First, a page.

Anatomy of the Skin (Magill’s Medical Guide, Sixth Edition)
The skin is the largest organ of the body. It provides a barrier between the external world and the internal world: It protects against external contamination and helps to maintain the sterility of the internal body. The skin also assists in temperature regulation; humans can survive only within a narrow temperature range. The skin has nerve receptors that supply the brain with information, providing an interface with the world. There are specialized receptors for touch, temperature, vibration, and position in space (proprioception).
Appendages to the skin are fingernails, toenails, and hair. They are mainly of psychological importance. Nails protect the tips of fingers and toes in humans but are not needed for protection as claws are in lower animals. Hair is analogous to feathers. In birds, tiny muscles attached to the base of each feather cause them to be ruffled; this creates air pockets and allows birds to conserve heat and keep warm. The same muscles persist in humans, causing “goose flesh,” but they do not serve any other function. The main importance of these appendages is cosmetic. For example, people spend billions of dollars on hair care products each year. The motivation for this activity is psychological.
The two main layers in skin are the epidermis and dermis. The epidermis is the upper or outermost layer, and cells are continually formed at its base. As new cells are formed, existing cells are...
(The entire section is 666 words.)
Complications and Disorders (Magill’s Medical Guide, Sixth Edition)
When normal skin anatomy and physiology are upset, several common diseases or disorders result. When the barrier provided by the skin is broken, bacteria, viruses, fungi, and other pathogens can invade the body, leading to infections. Locally, these infections can cause inflammation (redness and pain) of the skin; if widespread, they can lead to systemic infections. When the cells and other substances found in the skin become irregular or are abnormal, skin disorders or conditions result.
Skin disorders and conditions. Pigmentation of the skin results from the presence of melanocytes, cells that manufacture and contain melanin. Most humans have pigmentation over their entire bodies; the degree of pigmentation varies with different racial and ethnic groups. Local areas of increased color have a range of names depending on the size of the pigmented area. A freckle is small and discrete. A nevus is a larger area of hyperpigmentation. These conditions are attributable to underlying variations in the distribution of melanocytes. They are genetic in origin and permanent; they are also accentuated by exposure to sunlight. Melasmas are irregular, flat, light brown areas on the neck, cheeks, or forehead. They are caused by hormonal changes associated with pregnancy or contraceptive pills and by exposure to sunlight. Melasmas fade with the reduction of excess hormones. There are also color changes in the labia of...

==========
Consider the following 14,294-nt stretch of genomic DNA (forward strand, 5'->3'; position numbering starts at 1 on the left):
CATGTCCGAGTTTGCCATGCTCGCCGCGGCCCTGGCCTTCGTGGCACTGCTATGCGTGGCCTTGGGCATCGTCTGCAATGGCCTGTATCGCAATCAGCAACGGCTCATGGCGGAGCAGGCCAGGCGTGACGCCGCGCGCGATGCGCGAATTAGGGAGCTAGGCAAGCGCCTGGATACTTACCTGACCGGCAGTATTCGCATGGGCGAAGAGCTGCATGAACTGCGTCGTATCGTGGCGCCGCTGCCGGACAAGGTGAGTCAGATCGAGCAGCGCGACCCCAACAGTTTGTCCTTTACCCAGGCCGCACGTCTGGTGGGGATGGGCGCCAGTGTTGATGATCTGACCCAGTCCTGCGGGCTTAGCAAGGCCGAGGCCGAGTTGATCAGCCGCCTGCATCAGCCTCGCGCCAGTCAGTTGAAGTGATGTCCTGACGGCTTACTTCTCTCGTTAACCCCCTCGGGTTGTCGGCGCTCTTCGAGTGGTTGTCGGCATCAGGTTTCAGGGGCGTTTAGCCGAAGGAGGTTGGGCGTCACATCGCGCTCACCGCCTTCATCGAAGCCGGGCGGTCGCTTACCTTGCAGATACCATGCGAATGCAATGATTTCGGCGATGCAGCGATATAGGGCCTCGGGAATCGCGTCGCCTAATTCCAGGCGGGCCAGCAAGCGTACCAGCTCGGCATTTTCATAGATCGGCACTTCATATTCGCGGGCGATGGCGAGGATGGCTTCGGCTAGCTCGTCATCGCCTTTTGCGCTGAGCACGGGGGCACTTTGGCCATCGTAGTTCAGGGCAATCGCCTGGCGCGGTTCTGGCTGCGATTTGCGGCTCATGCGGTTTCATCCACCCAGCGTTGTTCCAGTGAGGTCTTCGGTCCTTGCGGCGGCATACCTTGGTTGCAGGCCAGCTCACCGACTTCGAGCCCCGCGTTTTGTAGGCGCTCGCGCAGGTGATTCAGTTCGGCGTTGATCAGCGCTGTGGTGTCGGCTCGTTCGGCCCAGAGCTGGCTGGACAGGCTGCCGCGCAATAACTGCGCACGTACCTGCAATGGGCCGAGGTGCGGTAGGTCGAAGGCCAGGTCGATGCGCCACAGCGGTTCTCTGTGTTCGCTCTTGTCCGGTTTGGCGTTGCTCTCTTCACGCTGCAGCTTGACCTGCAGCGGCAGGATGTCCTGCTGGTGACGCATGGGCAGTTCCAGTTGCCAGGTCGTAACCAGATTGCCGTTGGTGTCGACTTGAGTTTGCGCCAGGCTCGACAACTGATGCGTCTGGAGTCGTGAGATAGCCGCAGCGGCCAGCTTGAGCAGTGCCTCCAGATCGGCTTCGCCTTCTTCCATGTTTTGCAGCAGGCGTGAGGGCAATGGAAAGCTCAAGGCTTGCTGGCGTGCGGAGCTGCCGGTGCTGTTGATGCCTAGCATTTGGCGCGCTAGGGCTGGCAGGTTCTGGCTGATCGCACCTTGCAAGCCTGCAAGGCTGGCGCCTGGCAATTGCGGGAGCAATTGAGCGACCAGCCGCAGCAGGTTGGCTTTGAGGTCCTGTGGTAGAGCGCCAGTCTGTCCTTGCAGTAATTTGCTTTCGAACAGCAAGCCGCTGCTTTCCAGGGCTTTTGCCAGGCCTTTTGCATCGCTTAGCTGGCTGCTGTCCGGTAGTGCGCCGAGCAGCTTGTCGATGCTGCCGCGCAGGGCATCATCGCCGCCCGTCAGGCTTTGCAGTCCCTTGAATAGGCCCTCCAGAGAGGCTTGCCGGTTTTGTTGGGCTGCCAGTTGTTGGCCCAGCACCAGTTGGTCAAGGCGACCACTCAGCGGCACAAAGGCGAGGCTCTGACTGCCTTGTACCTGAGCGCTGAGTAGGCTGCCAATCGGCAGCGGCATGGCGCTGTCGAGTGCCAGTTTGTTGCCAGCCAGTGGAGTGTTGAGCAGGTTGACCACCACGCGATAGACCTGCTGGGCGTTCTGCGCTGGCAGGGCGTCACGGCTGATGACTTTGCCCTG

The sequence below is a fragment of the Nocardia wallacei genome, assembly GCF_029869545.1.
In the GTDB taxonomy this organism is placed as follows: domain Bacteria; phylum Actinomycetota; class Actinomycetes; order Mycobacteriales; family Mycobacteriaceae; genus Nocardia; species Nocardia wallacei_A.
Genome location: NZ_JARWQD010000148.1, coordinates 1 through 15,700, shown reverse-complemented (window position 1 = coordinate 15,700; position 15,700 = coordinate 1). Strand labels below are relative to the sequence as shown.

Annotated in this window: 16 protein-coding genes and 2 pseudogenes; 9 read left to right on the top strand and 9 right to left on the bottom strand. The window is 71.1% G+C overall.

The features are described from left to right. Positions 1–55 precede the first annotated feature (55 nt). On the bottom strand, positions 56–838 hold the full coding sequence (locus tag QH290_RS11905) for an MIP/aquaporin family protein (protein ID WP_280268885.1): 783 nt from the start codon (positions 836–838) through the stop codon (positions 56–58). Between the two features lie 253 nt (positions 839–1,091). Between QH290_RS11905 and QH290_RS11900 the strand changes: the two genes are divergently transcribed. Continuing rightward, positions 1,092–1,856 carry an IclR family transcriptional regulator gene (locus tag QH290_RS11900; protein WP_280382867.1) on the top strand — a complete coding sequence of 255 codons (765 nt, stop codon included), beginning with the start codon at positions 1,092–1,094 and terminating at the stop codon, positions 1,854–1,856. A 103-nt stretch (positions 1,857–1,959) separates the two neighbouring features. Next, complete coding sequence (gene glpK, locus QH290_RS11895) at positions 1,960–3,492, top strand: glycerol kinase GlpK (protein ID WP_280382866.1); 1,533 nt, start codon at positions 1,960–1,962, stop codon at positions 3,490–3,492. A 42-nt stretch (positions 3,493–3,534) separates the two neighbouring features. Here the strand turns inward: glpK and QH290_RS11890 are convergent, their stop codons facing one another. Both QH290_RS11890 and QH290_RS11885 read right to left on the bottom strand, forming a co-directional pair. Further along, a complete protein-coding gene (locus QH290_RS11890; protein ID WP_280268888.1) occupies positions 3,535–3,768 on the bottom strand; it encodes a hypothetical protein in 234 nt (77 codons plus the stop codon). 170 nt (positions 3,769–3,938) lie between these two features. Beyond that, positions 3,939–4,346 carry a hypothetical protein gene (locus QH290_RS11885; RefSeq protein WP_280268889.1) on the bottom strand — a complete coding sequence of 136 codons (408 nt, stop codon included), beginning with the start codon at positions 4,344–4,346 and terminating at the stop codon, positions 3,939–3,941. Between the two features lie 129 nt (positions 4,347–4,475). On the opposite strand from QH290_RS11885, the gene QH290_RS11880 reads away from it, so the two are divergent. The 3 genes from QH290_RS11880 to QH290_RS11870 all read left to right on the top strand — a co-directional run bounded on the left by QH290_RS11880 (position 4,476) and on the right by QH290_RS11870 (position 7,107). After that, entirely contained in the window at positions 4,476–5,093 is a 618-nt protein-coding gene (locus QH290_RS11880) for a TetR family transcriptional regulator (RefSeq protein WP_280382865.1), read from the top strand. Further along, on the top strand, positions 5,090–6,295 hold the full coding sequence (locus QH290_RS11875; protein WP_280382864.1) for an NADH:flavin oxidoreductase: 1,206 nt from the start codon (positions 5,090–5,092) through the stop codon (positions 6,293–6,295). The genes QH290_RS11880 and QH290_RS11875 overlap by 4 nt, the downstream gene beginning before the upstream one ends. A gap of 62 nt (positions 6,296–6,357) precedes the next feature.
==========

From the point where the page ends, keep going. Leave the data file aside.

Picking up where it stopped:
(The entire section is 1676 words.)
For Further Information: (Magill’s Medical Guide, Sixth Edition)
Burns, Tony, et al., eds. Rook’s Textbook of Dermatology. 7th ed. Malden, Mass.: Blackwell Science, 2004. This is a core text in dermatology that will appeal to professionals and members of the general public who want a concise introduction to the subject. The aim of the book is to integrate basic science with clinical practice.
Frankel, David H., ed. Field Guide to Clinical Dermatology. 2d ed. Philadelphia: Lippincott Williams & Wilkins, 2006. Frankel, a noted internist and dermatologist, has enlisted widely respected and talented colleagues to help in the production of this book. It is a uniquely organized and easily readable field guide complete with 220 pages of excellent color illustrations.
Freinkel, Ruth K., and David T. Woodley, eds. Biology of the Skin. New York: Parthenon, 2001. Covers the basic biology of the skin, how the skin functions, effects of the environment, the molecules that direct cutaneous function, genetic influences, and methods in cutaneous research.
Goldsmith, Lowell A., Gerald S. Lazarus, and Michael D. Tharp. Adult and Pediatric Dermatology: A Color Guide to Diagnosis and Treatment. Philadelphia: F. A. Davis, 1997. This book provides excellent pictures to accompany good descriptions of dermatologic diseases.
Grob, J. J., et al., eds. Epidemiology, Causes, and Prevention of Skin Diseases. Cambridge, Mass.: Blackwell...
(The entire section is 366 words.)